• Phone bills
  • Internet bills

6. Maximize Your RRSP or Pension Allowance

Guess what, as a freelancer, you have to take care of yourself, and that includes when you stop working and retire. Sure you have access to the Canada Pension Plan, but the Canada Pension Plan isn’t enough to live on once you stop working. Being self-employed means you’re not in a union that has a pension set up for you or in a company with an RRSP program. It’s 100% your responsibility to take part of your self-employment income every month and put some aside for retirement. Whether that takes shape as an RRSP or another type of long-term investment, it’s all on you to take care of it. One thing to note about RRSP contributions is they’re a tax-deductible expense: They lower your taxable business income so you pay less income tax.

7. Don’t Forget to Pay Your GST/HST

How much do you know about GST/HST? GST/HST (goods and services tax/harmonized sales tax) are the federal and provincial taxes and change depending on the province you live in. GST is levied on goods and services purchased in Canada and HST is a consumption tax levied in provinces that charge a provincial sales tax (PST) as well as GST. HST combines both taxes into a single, value-added sales tax.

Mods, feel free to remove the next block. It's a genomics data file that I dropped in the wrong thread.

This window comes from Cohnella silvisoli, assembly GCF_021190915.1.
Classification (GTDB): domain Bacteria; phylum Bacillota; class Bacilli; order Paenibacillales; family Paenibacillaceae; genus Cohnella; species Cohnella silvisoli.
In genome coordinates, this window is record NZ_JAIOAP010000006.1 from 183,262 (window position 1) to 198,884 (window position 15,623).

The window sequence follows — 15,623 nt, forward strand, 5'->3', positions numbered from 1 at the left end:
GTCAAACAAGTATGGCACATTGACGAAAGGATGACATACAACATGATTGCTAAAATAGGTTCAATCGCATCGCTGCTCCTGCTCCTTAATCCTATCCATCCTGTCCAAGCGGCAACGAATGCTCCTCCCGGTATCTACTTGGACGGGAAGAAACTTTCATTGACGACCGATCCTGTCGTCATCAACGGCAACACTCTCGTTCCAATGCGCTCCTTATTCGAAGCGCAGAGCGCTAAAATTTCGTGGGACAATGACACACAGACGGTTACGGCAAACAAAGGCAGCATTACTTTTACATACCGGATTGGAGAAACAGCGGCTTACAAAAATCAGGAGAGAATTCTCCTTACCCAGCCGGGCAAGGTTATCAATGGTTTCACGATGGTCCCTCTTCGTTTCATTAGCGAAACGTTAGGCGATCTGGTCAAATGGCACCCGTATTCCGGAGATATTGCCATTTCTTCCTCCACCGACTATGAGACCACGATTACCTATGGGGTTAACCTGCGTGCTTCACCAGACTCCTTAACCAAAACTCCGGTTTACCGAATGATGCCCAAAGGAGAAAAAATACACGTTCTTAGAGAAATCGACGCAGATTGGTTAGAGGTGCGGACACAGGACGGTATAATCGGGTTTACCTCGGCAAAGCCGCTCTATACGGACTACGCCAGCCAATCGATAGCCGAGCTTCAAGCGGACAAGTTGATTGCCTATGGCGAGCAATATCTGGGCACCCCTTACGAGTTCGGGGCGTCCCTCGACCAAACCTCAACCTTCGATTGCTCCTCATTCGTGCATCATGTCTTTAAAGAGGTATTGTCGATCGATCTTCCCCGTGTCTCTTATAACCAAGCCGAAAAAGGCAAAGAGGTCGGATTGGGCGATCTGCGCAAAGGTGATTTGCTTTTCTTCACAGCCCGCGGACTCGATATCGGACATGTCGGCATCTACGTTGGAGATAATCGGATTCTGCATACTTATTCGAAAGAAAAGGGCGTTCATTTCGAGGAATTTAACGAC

Whether you’re a registered business or not, freelancers have to collect GST/HST on the services and products they sell, and then pay that tax to the government.

It sounds like a pain in the butt, but what a lot of people don’t know starting out is that you can also claim “input tax credits” on GST/HST that you paid on goods and services you need to run your business. Basically, you deduct the GST/HST you pay from the final amount of GST/HST that you need to pay to the government. Filing a GST/HST return is an important part of your income taxes.